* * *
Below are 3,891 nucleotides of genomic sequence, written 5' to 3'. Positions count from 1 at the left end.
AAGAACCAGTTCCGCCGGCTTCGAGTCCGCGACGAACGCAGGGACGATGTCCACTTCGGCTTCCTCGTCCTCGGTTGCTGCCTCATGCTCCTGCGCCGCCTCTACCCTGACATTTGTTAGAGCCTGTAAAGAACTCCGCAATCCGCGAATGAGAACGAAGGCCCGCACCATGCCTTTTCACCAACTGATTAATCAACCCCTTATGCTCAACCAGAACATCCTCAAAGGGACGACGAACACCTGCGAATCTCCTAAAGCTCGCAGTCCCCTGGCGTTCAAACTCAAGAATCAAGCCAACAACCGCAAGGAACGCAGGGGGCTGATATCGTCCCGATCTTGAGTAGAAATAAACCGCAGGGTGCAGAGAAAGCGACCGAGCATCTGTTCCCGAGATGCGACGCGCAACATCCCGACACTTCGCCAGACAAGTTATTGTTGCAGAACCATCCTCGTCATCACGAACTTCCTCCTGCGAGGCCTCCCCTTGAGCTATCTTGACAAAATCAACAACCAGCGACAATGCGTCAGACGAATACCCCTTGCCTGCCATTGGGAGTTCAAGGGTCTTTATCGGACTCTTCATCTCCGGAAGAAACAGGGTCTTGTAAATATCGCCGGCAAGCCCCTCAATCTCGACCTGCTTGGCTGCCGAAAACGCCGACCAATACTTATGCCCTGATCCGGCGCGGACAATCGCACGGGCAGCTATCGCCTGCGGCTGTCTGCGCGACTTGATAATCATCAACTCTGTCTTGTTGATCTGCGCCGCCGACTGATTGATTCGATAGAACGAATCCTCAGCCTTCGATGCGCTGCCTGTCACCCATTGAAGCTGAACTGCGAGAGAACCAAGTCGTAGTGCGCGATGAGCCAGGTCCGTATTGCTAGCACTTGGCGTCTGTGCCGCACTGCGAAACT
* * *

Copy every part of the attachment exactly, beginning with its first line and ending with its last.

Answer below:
Below are 3,891 nucleotides of genomic sequence, written 5' to 3'. Positions count from 1 at the left end.
AAGAACCAGTTCCGCCGGCTTCGAGTCCGCGACGAACGCAGGGACGATGTCCACTTCGGCTTCCTCGTCCTCGGTTGCTGCCTCATGCTCCTGCGCCGCCTCTACCCTGACATTTGTTAGAGCCTGTAAAGAACTCCGCAATCCGCGAATGAGAACGAAGGCCCGCACCATGCCTTTTCACCAACTGATTAATCAACCCCTTATGCTCAACCAGAACATCCTCAAAGGGACGACGAACACCTGCGAATCTCCTAAAGCTCGCAGTCCCCTGGCGTTCAAACTCAAGAATCAAGCCAACAACCGCAAGGAACGCAGGGGGCTGATATCGTCCCGATCTTGAGTAGAAATAAACCGCAGGGTGCAGAGAAAGCGACCGAGCATCTGTTCCCGAGATGCGACGCGCAACATCCCGACACTTCGCCAGACAAGTTATTGTTGCAGAACCATCCTCGTCATCACGAACTTCCTCCTGCGAGGCCTCCCCTTGAGCTATCTTGACAAAATCAACAACCAGCGACAATGCGTCAGACGAATACCCCTTGCCTGCCATTGGGAGTTCAAGGGTCTTTATCGGACTCTTCATCTCCGGAAGAAACAGGGTCTTGTAAATATCGCCGGCAAGCCCCTCAATCTCGACCTGCTTGGCTGCCGAAAACGCCGACCAATACTTATGCCCTGATCCGGCGCGGACAATCGCACGGGCAGCTATCGCCTGCGGCTGTCTGCGCGACTTGATAATCATCAACTCTGTCTTGTTGATCTGCGCCGCCGACTGATTGATTCGATAGAACGAATCCTCAGCCTTCGATGCGCTGCCTGTCACCCATTGAAGCTGAACTGCGAGAGAACCAAGTCGTAGTGCGCGATGAGCCAGGTCCGTATTGCTAGCACTTGGCGTCTGTGCCGCACTGCGAAACT